While this is not specific to the Potter-verse, I always fall back to the famous Arthur C. Clarke quotation:
Any sufficiently advanced technology is indistinguishable from magic.
From this point of view, what is and isn't magic is purely subjective from the observer's point of view. A technologist might view the wands used in the Potter-verse as a technology that enables the application of certain abilities. It could be seen in the same vein as how crutches as a technology allow a person with a damaged leg to walk.
Looking at examples from the Potter-verse, what is a pensieve? Is it technology that happens to leverage magical properties to fulfill a task? Can extracted memories be magically stored and recalled without such technology available?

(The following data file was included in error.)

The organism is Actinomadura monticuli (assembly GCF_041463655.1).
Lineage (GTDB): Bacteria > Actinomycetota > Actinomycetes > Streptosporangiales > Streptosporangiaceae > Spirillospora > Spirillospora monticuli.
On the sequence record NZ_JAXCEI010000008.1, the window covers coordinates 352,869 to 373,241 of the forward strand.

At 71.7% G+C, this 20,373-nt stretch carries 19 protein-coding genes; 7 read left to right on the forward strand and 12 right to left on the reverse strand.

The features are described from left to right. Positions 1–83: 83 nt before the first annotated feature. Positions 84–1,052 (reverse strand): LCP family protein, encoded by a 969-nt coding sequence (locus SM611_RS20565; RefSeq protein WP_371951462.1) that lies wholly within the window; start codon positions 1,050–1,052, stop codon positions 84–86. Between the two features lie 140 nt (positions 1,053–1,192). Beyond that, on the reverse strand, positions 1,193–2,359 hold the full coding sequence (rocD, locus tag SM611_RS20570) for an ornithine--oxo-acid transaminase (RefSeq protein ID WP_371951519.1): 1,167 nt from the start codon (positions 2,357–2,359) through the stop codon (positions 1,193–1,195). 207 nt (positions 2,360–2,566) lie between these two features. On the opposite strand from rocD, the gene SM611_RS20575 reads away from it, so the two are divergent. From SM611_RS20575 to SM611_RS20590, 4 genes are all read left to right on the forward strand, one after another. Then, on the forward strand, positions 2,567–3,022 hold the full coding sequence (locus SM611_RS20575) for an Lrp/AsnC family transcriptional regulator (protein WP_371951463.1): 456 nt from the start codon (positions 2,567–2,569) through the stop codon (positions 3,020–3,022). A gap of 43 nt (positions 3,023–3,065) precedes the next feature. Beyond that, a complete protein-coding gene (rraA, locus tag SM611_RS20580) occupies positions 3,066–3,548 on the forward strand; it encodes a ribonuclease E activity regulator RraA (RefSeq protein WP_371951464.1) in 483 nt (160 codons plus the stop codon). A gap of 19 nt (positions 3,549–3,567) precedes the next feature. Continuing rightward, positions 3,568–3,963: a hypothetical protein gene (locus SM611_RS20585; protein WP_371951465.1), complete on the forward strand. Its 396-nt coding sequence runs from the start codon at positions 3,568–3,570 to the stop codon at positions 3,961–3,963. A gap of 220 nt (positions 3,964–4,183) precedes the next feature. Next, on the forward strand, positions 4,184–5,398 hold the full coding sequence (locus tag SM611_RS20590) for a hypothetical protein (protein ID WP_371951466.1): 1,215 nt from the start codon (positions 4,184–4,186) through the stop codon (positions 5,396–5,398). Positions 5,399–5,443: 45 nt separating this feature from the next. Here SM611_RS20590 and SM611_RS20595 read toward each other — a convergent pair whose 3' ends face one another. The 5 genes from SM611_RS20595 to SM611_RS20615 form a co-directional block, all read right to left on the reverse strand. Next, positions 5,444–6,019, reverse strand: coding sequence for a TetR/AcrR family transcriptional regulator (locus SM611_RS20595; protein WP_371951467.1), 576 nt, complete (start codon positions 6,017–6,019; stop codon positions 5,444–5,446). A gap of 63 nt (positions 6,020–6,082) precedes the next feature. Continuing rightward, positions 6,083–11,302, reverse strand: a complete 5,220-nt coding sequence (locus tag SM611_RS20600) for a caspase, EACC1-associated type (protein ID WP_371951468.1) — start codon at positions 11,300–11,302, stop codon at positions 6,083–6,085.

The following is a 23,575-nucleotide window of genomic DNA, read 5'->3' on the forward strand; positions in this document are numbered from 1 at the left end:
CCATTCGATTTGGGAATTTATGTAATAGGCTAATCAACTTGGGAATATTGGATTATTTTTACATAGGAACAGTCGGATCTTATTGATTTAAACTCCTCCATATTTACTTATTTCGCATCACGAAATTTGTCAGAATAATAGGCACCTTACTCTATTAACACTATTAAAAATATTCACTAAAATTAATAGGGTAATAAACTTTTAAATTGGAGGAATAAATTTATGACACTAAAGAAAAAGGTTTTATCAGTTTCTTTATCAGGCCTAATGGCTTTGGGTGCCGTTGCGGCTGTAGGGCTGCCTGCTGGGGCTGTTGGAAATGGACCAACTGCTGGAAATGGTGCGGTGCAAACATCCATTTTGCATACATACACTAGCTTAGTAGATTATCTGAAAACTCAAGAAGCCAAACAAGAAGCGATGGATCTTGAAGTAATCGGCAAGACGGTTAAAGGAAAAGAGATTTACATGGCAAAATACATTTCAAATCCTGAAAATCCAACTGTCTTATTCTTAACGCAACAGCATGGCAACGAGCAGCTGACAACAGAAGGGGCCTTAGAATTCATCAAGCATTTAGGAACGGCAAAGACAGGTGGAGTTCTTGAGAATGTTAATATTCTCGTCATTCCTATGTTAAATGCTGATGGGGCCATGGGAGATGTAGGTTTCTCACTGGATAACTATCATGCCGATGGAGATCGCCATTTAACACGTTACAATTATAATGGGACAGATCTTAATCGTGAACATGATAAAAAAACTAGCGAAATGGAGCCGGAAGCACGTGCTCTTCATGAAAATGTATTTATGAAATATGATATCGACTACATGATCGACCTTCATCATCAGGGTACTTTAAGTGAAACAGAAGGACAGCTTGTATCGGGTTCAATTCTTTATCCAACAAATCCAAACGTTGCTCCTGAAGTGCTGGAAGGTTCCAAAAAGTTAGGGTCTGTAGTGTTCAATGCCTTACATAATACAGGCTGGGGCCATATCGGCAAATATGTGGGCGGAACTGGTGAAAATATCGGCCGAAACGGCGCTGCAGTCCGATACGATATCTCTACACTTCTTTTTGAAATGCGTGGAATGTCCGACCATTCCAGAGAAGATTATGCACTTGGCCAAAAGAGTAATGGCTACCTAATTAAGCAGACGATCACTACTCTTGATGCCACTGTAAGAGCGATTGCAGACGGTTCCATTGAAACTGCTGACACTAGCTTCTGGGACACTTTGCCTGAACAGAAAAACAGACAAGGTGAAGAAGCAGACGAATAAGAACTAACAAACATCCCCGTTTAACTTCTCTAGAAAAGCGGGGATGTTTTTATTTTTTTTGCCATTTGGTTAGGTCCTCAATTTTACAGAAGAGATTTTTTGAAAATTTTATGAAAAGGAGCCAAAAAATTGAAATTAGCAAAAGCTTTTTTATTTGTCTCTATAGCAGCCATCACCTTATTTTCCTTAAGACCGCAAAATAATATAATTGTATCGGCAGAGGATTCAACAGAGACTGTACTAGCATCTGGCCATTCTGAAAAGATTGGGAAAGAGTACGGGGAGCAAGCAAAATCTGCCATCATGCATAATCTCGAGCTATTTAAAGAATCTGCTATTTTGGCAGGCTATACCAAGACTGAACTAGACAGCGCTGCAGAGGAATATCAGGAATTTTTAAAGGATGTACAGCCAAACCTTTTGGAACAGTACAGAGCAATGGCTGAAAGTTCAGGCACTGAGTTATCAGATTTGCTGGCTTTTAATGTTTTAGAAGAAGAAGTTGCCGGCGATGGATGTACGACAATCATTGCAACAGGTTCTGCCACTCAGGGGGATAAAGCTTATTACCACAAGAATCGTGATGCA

My point is that the lines between technology and magic are blurred, and depending on how you view them, either intertwined or indistinguishable. Given that, technology can easily be seen as interfering with magic and vice-versa.
To tie that statement back to my example above, if I used the technology known as dynamite to destroy a pensieve, does that qualify as technology overcoming magic?
An example in the other direction is Dumbledore's device used to extinguish lights. He's using a magical device (or is it magic technology?) to manipulate muggle technology, specifically to overcome it's purpose to provide light.